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Over the next few weeks, we’ll be introducing some shorter, more frequent posts to pair with our feature-length columns.
Ah, St. Louis. Because of the many peculiarities of my new home I have decided to count my time here not in days, weeks, or months, but in “weather-related ‘dammits’” (WRD). When calculated thusly, my eight months in Misery roughly translate into 186 WRD’s. A WRD is registered anytime the is over 100, Ia freakin’ tornado siren goes off, or there is snow on the ground with to ski upon. The wonderful charm of St. Louis is that most days begin with a “weather-related ‘dammit’” and end with desire to . Before this, I had never lived in a place that experienced all four seasons. After my time here is done, I’m quite sure I never will again. Luckily for you and I, the weather in St. Louis is not the only unique and awful thing to be experienced here. This column is a tribute to the best, the worst, and the flat-out weirdest that my new hometown has to offer. In a world where every good story must end with a hashtag, please enjoy the following tales of St. Louis Fail. #SLF
As the driver of a taxi you have only three responsibilities.
Responsibity #1: Speak English well enough to understand what your passenger is saying.
Responsibility #2: Talk on your for the entire trip.
Responsibility #3: Know where things are located in your city.
The last responsibility is where St. Louis supremely fails.
In London, cab drivers study for before they are allowed to drive those cool black cabs on the wrong side of the road. Most of that time is spent learning where stuff is and how to reign in a cockney accent. On a taxi adventure in San Diego, I had had a few cocktails and asked the cabby to take us to “that place with the .” 20 minutes and one burrito stop later we arrived at Bar Pink.
The point here is that knowing where stuff is located is damned important to succeeding as a taxi driver. If on the other hand, you rail on about the cinematic miracle that is The Muppets, encourage me to try transcendental meditation throughout the entire trip, and stop talking nonsense only to ask me for directions to midtown, then you fail. Miserably.
A pub crawl is no place for toddlers, children, or really, anyone under the age of 21. I would have thought this was pretty obvious, but as always, when you assume it makes you an asshole in St. Louis. A tip for the organizers of this weekend’s event: scheduling a golf-themed pub crawl and a family-friendly winter carnival on the same street at the same time is not a good decision. Luckily no children were hurt by drunks doing the Tiger Woods fist pump. Thank God for that.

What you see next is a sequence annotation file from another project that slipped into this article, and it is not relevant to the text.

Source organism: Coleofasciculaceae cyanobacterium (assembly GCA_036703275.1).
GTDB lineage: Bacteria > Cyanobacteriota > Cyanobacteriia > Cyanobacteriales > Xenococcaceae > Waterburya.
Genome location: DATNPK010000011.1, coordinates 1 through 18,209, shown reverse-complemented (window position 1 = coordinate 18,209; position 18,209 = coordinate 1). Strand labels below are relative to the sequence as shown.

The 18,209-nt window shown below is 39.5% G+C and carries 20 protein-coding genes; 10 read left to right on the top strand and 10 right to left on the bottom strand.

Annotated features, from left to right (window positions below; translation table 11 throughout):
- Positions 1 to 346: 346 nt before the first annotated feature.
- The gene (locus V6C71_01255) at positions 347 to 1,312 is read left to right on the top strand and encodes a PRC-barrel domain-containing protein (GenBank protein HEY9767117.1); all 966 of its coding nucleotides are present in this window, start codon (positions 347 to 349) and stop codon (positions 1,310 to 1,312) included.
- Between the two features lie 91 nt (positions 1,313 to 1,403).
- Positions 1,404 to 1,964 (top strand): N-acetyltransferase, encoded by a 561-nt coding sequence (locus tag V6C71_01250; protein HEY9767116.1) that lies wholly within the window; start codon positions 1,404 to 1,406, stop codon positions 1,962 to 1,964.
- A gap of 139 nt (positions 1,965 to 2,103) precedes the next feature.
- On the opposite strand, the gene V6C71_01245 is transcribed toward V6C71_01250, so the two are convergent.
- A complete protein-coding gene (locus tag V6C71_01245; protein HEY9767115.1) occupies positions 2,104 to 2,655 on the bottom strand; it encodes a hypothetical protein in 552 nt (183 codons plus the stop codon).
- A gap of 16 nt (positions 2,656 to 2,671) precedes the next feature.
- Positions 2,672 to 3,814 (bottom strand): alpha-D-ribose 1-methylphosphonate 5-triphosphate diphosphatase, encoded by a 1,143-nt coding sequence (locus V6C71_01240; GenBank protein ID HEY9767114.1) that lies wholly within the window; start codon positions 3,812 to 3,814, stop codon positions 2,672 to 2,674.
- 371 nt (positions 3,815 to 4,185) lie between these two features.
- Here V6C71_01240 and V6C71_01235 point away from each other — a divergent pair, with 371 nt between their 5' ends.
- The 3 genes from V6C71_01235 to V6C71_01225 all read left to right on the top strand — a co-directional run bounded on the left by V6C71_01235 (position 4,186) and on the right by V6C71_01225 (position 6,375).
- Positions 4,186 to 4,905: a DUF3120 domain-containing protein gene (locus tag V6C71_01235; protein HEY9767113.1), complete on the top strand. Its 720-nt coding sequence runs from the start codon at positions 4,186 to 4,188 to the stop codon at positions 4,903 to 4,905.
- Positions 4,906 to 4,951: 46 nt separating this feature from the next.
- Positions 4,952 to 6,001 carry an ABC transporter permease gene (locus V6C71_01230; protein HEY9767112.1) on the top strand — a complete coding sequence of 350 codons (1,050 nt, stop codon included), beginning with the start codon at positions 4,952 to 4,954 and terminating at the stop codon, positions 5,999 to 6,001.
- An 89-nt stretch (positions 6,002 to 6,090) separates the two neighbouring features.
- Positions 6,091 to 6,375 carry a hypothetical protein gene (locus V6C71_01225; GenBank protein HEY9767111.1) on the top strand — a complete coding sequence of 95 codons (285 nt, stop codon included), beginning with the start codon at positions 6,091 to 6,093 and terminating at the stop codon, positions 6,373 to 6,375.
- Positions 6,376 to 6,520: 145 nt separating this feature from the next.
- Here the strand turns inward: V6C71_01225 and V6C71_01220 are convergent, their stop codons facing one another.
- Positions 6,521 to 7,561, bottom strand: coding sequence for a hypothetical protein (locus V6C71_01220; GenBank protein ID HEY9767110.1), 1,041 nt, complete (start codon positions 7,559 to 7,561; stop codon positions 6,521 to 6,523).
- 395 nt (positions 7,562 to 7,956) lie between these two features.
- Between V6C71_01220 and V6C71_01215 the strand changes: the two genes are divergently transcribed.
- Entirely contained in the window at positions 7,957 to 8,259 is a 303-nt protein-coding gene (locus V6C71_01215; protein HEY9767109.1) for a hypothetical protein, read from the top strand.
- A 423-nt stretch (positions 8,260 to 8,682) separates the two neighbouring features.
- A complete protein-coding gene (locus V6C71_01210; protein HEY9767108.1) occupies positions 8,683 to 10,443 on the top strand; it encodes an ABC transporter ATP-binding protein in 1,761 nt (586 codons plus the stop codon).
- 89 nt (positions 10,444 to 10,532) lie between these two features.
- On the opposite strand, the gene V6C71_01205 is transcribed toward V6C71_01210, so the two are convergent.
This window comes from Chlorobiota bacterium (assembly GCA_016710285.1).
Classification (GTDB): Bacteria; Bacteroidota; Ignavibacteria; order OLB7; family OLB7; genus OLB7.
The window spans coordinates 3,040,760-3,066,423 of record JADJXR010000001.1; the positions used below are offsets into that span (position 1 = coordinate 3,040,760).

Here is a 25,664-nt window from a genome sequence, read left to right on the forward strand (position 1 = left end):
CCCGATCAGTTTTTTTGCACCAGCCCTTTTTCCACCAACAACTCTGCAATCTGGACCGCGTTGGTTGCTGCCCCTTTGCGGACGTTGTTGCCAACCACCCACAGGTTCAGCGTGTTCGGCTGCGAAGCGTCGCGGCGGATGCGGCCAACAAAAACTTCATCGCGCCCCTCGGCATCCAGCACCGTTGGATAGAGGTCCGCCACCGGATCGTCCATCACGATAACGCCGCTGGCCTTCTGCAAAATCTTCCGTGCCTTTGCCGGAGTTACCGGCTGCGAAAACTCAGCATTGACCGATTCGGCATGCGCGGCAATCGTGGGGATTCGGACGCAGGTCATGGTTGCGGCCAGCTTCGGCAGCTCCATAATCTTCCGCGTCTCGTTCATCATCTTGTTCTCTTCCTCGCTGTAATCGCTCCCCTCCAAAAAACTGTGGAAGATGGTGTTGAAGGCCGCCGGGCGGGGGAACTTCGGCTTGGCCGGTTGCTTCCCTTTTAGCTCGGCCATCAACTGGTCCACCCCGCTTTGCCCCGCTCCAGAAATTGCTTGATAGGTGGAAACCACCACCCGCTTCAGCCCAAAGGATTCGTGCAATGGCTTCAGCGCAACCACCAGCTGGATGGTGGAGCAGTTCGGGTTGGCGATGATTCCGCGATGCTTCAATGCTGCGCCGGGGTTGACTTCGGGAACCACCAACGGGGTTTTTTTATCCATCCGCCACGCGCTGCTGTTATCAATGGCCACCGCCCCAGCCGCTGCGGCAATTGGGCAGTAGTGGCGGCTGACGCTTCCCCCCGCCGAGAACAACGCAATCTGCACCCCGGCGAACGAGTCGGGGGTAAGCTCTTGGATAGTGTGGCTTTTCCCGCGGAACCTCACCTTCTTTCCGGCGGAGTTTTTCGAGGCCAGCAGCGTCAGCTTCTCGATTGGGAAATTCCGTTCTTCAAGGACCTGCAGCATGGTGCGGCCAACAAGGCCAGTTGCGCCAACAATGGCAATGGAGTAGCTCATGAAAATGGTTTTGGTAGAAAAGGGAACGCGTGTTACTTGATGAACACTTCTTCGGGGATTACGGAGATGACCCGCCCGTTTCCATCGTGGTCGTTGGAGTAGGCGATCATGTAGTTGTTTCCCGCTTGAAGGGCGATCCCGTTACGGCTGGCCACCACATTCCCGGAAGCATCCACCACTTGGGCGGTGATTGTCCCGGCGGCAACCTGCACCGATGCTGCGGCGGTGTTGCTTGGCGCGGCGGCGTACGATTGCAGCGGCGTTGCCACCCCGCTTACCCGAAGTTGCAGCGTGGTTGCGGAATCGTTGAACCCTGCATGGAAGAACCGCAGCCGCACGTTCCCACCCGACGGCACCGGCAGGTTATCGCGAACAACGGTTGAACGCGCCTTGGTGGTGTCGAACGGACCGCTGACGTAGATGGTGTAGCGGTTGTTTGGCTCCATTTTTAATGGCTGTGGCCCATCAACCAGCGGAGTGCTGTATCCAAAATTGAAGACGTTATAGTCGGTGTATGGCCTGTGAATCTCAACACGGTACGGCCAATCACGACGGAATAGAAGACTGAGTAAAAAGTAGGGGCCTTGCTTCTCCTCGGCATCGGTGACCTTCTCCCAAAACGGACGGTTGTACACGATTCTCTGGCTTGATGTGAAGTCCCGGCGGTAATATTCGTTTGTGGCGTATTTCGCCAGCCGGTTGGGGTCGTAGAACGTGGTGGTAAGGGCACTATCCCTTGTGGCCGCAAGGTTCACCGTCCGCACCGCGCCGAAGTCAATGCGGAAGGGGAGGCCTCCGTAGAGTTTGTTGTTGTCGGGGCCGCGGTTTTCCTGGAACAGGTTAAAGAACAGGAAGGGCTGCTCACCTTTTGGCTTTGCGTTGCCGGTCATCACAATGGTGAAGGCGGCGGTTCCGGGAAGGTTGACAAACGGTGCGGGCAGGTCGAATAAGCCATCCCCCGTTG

Meteorological Sign of the Apocalypse
This column started with weather, so it might as well end with it too. Typically I am woken up in the middle of the night by my cat humping my leg, my wife steadfastly holding a pillow over , or dreams where my life depends on in the fourth quarter. Monday was a different story. I was jerked out of my slumber by what sounded like forks, knives, and spoons in a garbage disposal. I quickly checked the flatware drawer. Nothing was out of place. I ran to the sink. Nothing doing there. I opened the window. Outside huge chunks of hail were pelting the side of my house as lightning streaked across the sky and the thunder rolled like a tubby Garth Brooks. It was the most frightening and bizarre weather I'd ever seen, and I grew up in New Orleans. I’ll let the always angry, always great Lewis Black take it from here.
“I was in Boston, Massachusetts, and in four days I experienced five seasons. It was 30, it was 60, it was 90, then it was 12! On the last day there was thunder, there was lightning, and there was snow.. TOGETHER! And I hadn't done drugs, cause when you're lyin' in bed and you hear thunder outside, and you get up to look, you have an expectation. And it's not snow, with lightning behind it. That's fucked up. They don't even write about that weather... in the Bible. I imagine if a Prophet had seen that kind of crap, after he wiped the poop out of his pants, he'd a told us about it!”
I can’t really say it better than that. Thanks so much St. Louis. When you fail, you fail hard.